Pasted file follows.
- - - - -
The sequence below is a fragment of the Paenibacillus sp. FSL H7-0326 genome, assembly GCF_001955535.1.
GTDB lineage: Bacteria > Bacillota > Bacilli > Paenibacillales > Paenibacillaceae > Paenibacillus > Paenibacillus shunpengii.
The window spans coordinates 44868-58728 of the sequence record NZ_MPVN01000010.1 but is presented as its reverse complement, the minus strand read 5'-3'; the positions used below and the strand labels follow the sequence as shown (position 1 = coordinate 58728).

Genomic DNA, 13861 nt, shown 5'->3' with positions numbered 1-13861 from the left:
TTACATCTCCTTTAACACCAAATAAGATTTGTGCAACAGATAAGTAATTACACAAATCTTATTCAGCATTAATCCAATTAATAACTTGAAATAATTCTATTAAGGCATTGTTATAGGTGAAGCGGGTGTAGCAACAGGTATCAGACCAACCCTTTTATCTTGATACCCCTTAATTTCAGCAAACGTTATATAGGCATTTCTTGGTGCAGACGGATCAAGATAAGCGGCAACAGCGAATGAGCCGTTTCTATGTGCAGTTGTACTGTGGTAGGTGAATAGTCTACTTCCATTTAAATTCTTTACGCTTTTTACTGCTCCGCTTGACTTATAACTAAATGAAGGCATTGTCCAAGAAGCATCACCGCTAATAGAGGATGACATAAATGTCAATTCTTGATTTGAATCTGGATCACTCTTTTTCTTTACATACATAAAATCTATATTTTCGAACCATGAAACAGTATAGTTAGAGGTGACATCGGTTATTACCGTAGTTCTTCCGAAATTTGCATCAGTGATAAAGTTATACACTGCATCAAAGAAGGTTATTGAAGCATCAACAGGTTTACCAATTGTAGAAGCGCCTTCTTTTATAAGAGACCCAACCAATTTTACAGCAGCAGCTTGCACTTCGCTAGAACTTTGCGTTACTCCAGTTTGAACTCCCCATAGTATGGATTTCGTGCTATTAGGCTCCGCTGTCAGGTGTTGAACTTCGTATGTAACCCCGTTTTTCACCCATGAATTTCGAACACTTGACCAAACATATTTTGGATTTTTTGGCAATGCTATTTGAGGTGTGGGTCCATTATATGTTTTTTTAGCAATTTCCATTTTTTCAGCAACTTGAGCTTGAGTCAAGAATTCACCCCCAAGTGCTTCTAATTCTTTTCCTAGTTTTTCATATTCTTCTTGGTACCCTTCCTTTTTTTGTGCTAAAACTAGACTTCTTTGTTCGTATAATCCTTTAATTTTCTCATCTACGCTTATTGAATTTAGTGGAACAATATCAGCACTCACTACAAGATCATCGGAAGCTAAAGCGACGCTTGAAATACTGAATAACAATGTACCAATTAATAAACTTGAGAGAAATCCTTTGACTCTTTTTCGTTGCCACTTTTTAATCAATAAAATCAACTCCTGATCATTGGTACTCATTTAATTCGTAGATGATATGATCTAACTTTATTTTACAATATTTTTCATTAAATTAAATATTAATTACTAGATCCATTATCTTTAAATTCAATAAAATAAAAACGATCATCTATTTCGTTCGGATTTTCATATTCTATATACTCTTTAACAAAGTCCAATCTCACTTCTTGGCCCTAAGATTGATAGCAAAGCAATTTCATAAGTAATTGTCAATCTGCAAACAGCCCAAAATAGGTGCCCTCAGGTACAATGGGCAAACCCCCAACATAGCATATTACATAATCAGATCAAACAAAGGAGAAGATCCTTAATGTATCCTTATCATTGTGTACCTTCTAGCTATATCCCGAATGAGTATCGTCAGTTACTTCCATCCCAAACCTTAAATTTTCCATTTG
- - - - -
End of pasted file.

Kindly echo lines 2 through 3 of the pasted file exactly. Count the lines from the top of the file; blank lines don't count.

GTDB lineage: Bacteria > Bacillota > Bacilli > Paenibacillales > Paenibacillaceae > Paenibacillus > Paenibacillus shunpengii.
The window spans coordinates 44868-58728 of the sequence record NZ_MPVN01000010.1 but is presented as its reverse complement, the minus strand read 5'-3'; the positions used below and the strand labels follow the sequence as shown (position 1 = coordinate 58728).